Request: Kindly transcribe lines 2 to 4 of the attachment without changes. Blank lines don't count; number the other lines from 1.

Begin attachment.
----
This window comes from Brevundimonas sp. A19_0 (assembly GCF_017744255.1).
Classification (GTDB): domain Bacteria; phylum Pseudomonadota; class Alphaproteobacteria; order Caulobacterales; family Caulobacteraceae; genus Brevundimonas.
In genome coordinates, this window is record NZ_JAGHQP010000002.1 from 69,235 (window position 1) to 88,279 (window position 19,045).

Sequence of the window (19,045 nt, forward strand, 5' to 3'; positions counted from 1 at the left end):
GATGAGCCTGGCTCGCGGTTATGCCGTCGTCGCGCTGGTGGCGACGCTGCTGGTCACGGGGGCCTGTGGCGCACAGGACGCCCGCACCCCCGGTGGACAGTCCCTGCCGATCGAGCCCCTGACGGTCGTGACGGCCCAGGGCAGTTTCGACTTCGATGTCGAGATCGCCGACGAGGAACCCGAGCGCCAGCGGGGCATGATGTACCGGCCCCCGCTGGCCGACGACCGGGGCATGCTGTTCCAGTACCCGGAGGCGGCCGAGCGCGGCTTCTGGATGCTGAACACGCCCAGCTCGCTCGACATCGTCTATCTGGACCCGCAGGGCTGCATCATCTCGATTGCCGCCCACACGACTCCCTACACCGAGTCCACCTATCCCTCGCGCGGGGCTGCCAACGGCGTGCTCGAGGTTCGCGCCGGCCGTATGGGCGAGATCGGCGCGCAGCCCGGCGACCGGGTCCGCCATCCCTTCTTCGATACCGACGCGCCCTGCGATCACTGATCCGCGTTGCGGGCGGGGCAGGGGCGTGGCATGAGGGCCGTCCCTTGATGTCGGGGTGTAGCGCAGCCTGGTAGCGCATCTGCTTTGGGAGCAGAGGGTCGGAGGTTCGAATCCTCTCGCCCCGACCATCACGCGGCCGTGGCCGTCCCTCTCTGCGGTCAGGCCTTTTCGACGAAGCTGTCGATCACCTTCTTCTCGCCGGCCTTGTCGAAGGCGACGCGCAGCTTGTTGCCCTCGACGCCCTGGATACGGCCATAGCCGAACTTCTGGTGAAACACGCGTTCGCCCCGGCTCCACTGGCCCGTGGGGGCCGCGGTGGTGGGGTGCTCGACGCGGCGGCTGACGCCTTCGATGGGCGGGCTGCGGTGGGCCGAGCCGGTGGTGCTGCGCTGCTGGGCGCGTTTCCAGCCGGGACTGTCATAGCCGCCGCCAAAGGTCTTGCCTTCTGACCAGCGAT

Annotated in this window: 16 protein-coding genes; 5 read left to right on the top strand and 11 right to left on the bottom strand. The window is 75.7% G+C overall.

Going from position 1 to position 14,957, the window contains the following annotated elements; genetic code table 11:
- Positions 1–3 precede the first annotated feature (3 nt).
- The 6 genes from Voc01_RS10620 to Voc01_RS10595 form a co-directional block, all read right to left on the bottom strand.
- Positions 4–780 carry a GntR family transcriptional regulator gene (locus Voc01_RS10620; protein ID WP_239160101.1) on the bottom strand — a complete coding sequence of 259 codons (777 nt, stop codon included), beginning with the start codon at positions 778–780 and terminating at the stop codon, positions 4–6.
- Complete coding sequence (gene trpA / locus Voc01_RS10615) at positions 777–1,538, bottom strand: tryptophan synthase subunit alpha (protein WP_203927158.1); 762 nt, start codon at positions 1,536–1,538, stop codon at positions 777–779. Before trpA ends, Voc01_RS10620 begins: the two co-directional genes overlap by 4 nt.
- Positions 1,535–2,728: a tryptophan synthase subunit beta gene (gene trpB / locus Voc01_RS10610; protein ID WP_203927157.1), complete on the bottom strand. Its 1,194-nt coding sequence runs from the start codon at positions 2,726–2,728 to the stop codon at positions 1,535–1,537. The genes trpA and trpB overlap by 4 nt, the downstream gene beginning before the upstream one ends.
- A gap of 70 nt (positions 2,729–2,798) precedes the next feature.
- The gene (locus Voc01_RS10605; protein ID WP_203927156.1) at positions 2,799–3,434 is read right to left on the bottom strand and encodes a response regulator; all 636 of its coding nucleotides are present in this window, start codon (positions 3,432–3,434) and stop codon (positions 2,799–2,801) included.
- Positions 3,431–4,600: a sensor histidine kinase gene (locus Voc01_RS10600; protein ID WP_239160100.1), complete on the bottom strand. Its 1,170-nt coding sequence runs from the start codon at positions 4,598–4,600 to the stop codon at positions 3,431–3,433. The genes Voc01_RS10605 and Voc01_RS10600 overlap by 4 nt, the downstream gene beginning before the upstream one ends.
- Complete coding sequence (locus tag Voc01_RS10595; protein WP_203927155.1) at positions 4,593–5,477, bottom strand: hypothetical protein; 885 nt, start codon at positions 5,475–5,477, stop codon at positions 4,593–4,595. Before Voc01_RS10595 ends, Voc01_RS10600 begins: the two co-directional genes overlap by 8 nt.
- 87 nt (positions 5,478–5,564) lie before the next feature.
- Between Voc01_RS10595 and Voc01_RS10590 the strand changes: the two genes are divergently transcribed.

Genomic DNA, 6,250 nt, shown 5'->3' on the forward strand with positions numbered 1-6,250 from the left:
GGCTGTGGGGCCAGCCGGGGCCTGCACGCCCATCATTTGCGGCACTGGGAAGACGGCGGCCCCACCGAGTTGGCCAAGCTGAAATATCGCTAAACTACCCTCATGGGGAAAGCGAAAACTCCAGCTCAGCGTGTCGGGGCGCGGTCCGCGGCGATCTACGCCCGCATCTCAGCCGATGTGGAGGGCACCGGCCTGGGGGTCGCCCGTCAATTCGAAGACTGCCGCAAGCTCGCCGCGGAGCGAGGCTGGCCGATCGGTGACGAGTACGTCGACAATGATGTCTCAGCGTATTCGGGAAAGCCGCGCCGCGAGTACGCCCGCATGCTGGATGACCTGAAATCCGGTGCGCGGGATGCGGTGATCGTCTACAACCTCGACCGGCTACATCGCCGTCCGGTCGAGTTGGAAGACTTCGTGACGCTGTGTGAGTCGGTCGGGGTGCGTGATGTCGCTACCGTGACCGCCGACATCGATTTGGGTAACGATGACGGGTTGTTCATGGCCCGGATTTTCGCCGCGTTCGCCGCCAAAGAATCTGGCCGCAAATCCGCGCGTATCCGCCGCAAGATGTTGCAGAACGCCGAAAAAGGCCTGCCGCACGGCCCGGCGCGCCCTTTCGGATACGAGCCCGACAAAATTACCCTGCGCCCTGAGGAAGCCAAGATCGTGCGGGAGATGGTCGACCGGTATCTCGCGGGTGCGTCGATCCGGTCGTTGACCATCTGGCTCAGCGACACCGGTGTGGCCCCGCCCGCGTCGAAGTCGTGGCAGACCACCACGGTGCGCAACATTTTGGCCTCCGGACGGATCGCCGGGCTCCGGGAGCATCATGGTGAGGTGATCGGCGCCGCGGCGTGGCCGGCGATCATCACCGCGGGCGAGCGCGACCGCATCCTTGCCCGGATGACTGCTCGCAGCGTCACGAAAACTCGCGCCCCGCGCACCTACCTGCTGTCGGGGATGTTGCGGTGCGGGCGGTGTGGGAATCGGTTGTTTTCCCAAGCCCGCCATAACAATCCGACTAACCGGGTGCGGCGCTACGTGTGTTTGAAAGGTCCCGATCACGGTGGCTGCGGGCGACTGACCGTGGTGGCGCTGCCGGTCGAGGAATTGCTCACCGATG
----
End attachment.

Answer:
Classification (GTDB): domain Bacteria; phylum Pseudomonadota; class Alphaproteobacteria; order Caulobacterales; family Caulobacteraceae; genus Brevundimonas.
In genome coordinates, this window is record NZ_JAGHQP010000002.1 from 69,235 (window position 1) to 88,279 (window position 19,045).

Sequence of the window (19,045 nt, forward strand, 5' to 3'; positions counted from 1 at the left end):